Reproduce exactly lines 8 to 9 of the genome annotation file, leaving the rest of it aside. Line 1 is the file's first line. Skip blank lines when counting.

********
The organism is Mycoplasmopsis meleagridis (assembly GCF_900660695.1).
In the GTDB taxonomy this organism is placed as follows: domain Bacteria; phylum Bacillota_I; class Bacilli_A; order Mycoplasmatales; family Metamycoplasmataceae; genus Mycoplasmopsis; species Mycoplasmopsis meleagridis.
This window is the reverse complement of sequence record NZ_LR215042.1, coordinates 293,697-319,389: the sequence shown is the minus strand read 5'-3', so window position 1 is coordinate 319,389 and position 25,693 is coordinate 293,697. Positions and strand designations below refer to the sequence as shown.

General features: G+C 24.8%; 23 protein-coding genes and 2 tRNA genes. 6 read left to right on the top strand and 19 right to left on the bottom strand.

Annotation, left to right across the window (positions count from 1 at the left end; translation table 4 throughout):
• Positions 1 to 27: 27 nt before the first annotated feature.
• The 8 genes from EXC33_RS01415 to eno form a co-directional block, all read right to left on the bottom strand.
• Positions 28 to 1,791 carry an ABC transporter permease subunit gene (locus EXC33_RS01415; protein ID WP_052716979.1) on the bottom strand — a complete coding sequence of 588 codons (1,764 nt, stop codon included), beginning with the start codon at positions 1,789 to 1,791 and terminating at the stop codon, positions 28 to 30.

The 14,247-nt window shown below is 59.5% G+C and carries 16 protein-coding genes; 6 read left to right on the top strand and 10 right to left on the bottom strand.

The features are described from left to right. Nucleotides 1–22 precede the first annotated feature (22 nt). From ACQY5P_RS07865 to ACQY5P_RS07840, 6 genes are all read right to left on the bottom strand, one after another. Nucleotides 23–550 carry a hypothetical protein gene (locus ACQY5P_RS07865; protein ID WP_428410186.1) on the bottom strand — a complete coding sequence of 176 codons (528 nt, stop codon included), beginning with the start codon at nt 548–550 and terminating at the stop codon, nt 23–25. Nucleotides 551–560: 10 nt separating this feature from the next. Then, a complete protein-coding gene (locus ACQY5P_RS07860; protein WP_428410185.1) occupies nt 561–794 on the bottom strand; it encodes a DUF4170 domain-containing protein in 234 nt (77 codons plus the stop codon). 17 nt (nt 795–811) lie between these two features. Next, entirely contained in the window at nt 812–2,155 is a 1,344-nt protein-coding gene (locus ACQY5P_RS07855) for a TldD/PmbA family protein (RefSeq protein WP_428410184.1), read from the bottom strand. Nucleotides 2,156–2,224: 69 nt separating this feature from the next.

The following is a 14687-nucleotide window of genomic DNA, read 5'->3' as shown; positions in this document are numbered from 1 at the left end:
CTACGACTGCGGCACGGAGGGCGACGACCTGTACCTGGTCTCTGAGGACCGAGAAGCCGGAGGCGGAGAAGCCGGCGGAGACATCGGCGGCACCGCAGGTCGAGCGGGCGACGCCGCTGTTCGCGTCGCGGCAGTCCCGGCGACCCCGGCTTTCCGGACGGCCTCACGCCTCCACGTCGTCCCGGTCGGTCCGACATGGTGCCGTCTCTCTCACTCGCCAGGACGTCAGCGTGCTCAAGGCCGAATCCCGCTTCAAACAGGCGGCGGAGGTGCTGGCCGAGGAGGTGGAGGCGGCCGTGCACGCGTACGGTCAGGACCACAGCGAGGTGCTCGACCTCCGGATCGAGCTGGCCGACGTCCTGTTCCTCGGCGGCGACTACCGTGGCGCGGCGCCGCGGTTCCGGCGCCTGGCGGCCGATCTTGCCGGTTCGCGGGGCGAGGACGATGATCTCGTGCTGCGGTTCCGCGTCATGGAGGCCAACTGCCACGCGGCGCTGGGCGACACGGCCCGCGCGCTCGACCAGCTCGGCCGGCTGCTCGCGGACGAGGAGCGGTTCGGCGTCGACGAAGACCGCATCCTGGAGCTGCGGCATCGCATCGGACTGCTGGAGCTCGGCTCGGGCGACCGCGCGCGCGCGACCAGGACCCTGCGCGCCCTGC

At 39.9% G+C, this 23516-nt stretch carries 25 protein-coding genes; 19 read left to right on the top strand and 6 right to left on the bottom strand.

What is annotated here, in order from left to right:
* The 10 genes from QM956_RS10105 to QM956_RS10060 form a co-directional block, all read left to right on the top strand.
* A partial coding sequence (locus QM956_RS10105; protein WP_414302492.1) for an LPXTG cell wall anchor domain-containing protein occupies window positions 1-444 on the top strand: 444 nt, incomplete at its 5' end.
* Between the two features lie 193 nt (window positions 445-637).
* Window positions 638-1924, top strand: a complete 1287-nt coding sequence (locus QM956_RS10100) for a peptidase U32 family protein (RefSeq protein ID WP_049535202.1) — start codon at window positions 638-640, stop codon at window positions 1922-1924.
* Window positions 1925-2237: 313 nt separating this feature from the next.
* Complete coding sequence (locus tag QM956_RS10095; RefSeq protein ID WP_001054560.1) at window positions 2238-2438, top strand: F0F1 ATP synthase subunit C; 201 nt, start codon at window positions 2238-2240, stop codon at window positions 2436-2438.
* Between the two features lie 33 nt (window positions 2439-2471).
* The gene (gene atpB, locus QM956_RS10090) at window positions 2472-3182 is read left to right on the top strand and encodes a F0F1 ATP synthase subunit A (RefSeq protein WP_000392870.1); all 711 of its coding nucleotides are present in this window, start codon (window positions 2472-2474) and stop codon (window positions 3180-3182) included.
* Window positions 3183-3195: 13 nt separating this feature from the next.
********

• Positions 28 to 1,791 carry an ABC transporter permease subunit gene (locus EXC33_RS01415; protein ID WP_052716979.1) on the bottom strand — a complete coding sequence of 588 codons (1,764 nt, stop codon included), beginning with the start codon at positions 1,789 to 1,791 and terminating at the stop codon, positions 28 to 30.

The 14,247-nt window shown below is 59.5% G+C and carries 16 protein-coding genes; 6 read left to right on the top strand and 10 right to left on the bottom strand.